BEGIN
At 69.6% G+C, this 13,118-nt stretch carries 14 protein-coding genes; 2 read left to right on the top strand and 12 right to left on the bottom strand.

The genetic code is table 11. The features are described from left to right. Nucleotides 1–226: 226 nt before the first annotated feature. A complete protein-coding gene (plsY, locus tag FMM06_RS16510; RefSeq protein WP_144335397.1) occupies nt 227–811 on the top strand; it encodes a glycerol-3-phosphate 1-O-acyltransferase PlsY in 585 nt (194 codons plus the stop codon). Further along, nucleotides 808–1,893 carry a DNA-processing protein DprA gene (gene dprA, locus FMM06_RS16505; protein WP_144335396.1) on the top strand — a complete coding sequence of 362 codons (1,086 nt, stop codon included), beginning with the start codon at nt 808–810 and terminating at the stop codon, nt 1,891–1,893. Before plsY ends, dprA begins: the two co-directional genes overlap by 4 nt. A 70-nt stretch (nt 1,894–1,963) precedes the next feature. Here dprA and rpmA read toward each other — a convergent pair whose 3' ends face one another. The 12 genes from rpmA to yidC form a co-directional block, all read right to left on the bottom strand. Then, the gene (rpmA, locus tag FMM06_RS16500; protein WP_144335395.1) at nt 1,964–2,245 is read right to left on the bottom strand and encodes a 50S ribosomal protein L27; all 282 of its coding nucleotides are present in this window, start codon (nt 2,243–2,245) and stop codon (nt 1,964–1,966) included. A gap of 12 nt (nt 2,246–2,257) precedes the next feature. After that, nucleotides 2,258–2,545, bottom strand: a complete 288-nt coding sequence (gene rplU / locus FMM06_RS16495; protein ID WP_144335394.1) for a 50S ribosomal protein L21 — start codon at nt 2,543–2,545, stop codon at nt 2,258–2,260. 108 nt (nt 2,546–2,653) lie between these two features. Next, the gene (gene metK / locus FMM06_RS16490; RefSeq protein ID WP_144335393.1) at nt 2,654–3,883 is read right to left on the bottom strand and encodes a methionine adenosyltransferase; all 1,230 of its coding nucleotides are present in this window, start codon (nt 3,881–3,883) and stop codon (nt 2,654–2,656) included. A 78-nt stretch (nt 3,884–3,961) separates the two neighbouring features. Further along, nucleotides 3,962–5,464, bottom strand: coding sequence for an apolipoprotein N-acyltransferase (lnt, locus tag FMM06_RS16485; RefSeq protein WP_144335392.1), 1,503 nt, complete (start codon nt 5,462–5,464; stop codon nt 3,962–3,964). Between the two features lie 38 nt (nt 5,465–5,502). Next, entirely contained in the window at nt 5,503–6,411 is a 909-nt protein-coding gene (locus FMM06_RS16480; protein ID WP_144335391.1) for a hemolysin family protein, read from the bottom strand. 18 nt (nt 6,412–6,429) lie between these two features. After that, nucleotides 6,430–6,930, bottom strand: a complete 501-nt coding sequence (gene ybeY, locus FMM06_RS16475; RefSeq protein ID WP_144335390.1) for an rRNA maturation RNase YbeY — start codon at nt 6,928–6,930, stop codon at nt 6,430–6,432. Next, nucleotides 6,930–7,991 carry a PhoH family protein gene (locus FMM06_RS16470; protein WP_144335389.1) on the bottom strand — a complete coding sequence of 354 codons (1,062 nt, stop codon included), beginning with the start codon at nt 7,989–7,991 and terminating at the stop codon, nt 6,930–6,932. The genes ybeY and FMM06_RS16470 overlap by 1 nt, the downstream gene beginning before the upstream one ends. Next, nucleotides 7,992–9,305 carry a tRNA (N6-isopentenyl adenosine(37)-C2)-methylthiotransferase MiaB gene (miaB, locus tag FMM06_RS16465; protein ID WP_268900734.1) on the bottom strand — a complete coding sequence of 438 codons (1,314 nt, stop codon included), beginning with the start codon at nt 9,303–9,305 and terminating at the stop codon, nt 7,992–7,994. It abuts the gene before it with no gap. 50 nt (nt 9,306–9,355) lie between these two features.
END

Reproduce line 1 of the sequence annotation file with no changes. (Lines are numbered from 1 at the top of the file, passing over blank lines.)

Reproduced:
At 69.6% G+C, this 13,118-nt stretch carries 14 protein-coding genes; 2 read left to right on the top strand and 12 right to left on the bottom strand.